'The District Court had jurisdiction of the subject matter, because this is a 'civil action or proceeding' arising under an Act of Congress 'regulating commerce.' 28 U.S.C. § 1337. The National Labor Relations Act is a law 'regulating commerce' ( National Labor Relations Board v. Jones & Laughlin Steel Corp., 301 U.S. 1(14) (, 57 S. Ct. 615, 81 L. Ed. 893)).' (p. 504, 74 S. Ct. p. 702).

  The Plaintiff herein (the charging party), seeking relief before the Board under the National Labor Relations Act, comes to this Court alleging a violation of its rights under the Act. In such a situation there can be no question as to this Court's jurisdiction to hear his plea. Certainly, if Congress in its wisdom could see the need for a right of review from a decision entered by the National Labor Relations Board, as provided in section 10(f) of the Act, it is difficult to understand how the Defendants can argue that a decision of the General Counsel, as in the instant case, is not reviewable. The Court finds jurisdiction conferred by 28 U.S.C. § 1337.

 Moving to the merits of this case, the sole question to be determined by this Court is whether or not a charging party has the right to be heard on its objections when the General Counsel, after issuance of a complaint on behalf of the Board, intends to enter into a settlement agreement with the respondent. The Court will not concern itself with the merits of the charges in the complaints issued by the General Counsel or the virtue of the settlement.

 Section 3(d) of the Act, as amended September 14, 1959, 29 U.S.C.A. § 153(d), reads:

 'There shall be a General Counsel of the Board who shall be appointed by the President, by and with the advice and consent of the Senate, for a term of four years. The General Counsel of the Board shall exercise general supervision over all attorneys employed by the Board (other than trial examiners and legal assistants to the Board members) and over the officers and employees in the regional offices. He shall have final authority, on behalf of the Board, in respect of the investigation of charges and issuance of complaints under section 160 of this title, and in respect of the prosecution of such complaints before the Board, and shall have such other duties as the Board may prescribe or as may be provided by law. * * *' (Emphasis supplied.)

 Clearly the General Counsel has broad and sole authority and discretion 'on behalf of the Board, in respect of the investigation of charges and issuance of complaints, * * * and in respect of the prosecution of such complaints before the Board * * *.' Defendants' counsel, however, would urge upon this Court that a reading of section 3(d) visions implied authority to the General Counsel to settle complaints after issuance of a complaint and in the absence of a hearing and without consent of the charging party.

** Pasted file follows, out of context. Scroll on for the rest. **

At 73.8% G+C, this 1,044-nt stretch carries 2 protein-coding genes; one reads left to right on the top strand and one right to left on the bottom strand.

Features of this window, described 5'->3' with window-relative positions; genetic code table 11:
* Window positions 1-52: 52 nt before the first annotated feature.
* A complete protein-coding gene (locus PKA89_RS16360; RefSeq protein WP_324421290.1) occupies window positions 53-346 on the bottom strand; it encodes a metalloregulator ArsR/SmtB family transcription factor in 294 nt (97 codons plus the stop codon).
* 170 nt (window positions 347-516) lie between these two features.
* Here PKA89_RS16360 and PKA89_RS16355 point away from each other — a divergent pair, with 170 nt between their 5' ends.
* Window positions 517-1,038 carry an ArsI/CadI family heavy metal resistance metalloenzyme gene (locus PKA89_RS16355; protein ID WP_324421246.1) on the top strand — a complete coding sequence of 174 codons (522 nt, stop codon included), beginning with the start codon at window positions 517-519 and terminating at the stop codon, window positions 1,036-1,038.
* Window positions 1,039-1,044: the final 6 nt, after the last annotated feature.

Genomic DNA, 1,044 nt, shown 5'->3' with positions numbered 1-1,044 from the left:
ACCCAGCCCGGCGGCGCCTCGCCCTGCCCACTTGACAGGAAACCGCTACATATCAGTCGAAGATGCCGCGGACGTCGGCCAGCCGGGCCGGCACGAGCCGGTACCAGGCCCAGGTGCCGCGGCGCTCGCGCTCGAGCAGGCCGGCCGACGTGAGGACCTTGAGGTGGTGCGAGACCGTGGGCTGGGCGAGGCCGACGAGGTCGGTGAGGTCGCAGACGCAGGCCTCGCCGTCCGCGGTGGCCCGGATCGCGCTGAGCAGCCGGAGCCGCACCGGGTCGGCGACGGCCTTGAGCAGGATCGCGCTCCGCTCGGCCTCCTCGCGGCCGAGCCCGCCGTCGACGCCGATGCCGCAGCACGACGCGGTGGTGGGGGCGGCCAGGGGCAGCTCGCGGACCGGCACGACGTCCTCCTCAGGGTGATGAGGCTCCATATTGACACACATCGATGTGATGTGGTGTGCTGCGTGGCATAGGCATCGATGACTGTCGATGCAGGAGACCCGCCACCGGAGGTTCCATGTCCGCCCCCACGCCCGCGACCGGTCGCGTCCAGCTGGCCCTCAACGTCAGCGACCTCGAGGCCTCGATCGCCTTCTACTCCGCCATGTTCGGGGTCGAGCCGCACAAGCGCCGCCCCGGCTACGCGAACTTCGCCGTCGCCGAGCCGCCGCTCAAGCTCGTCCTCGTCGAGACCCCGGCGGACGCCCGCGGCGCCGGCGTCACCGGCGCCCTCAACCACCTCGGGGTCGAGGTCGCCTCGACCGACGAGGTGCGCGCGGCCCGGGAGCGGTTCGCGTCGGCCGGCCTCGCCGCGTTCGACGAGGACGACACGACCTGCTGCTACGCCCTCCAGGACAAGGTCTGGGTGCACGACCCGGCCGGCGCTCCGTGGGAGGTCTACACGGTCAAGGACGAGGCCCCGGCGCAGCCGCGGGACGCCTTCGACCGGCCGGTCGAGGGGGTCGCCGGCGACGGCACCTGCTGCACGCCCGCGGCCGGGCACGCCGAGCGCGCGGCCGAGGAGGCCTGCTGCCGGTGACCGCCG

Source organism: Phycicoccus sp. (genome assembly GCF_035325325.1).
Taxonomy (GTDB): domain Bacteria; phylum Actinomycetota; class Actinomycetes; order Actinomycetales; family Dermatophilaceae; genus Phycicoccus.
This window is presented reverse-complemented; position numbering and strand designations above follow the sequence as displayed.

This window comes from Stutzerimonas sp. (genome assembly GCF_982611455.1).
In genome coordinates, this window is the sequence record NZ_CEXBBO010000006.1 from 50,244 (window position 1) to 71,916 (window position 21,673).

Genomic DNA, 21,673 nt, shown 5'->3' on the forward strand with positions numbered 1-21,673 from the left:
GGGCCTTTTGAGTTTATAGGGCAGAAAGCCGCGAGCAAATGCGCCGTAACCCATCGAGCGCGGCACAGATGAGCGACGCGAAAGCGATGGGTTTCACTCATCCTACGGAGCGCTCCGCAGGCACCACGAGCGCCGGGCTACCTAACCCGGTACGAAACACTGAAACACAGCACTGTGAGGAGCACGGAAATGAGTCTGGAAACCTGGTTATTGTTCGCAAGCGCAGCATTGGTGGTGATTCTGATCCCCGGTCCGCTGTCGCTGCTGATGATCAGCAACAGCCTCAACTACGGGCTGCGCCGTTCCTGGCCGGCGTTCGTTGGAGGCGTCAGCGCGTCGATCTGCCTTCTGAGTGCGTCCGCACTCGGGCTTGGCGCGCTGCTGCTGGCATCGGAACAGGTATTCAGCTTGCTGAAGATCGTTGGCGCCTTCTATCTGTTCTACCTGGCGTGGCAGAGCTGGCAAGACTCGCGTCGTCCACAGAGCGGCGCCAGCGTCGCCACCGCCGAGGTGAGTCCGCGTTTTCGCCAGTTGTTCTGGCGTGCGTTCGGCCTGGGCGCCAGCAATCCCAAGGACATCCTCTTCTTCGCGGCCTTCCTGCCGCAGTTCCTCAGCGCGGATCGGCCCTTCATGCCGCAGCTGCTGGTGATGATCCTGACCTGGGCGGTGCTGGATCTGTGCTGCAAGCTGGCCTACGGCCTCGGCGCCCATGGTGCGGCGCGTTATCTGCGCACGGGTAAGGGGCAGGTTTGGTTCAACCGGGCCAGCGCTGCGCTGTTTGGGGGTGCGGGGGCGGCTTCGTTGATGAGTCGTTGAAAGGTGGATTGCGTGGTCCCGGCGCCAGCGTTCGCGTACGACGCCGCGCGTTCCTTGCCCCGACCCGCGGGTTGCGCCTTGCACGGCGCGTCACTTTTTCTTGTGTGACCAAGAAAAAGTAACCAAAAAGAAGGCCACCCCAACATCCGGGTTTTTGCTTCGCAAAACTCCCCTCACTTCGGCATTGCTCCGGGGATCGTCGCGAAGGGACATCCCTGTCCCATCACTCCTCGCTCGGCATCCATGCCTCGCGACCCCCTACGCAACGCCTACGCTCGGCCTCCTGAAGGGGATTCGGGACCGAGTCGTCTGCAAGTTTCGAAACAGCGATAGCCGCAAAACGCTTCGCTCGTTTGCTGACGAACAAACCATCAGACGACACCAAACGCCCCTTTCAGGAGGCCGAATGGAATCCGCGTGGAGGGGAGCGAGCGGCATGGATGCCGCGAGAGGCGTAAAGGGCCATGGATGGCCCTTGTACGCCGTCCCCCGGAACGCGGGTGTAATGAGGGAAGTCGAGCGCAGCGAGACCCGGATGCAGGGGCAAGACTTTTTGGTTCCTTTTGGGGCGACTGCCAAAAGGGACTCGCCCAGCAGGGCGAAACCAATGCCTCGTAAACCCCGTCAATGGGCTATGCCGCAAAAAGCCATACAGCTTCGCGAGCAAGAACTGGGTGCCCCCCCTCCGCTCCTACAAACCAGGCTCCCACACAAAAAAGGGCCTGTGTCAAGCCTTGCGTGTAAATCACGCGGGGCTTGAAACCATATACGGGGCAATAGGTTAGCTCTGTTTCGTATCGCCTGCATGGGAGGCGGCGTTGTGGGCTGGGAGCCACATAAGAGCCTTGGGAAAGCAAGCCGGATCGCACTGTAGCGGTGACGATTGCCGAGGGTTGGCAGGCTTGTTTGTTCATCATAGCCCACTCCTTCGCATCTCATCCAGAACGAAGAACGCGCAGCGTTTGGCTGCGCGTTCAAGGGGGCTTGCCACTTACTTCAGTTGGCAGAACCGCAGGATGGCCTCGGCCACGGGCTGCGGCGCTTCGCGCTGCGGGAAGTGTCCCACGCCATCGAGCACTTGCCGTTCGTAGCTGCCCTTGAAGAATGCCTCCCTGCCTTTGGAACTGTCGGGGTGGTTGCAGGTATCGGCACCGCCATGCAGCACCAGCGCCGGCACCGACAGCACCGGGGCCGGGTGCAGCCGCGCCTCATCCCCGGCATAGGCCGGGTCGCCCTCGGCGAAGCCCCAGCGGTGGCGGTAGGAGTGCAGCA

A reading of the statute indicates that Congress took pains to specifically enumerate the authority it wished to invest in the General Counsel; had Congress intended further authority, that is, to settle complaints after their issuance, it would certainly have said so. Congress, on the other hand, did specifically say that the General Counsel would prosecute such complaints before the Board.

 Going further, section 3(d) recites that the General Counsel 'shall have such other duties as the Board may prescribe.' In the light of this language, section 101.9 of the regulations promulgated by the Board bears mentioning:

 'Settlement after issuance of complaints. (a) Even though formal proceedings have begun, the parties again have full opportunity at every stage to dispose of the case by amicable adjustment and in compliance with the law. Thus, after the complaint has been issued and a hearing scheduled or even begun, the attorney in charge of the case and the Regional Director shall afford all parties every opportunity for the submission and consideration of facts, arguments, offers of settlement, or proposals of adjustment * * *.' (emphasis supplied.)

 Thus even the Board's own regulations recite a limitation on the authority to settle after the issuance of a complaint. Specifically the regulation provides that 'the parties * * * by amicable adjustment * * *' may settle after the issuance of a complaint. What is meant by 'amicable adjustment' needs no explanation and certainly there is no doubt that the charging party is among 'the parties' referred to in section 101.9 of the regulations. Section 102.8 defines the word 'party' as used in the regulations as '* * * including without limitation, any person filing a charge or petition under the act * * *'.

 What would therefore appear from a reading of section 3(d) of the Act and sections 101.9 and 102.8 of the regulations, is that neither Congress nor the Board, by any statute or regulation, placed within the hands of the General Counsel the authority to settle complaints after their issuance absent the agreement of all parties, which, of course, is not the situation in the instant case.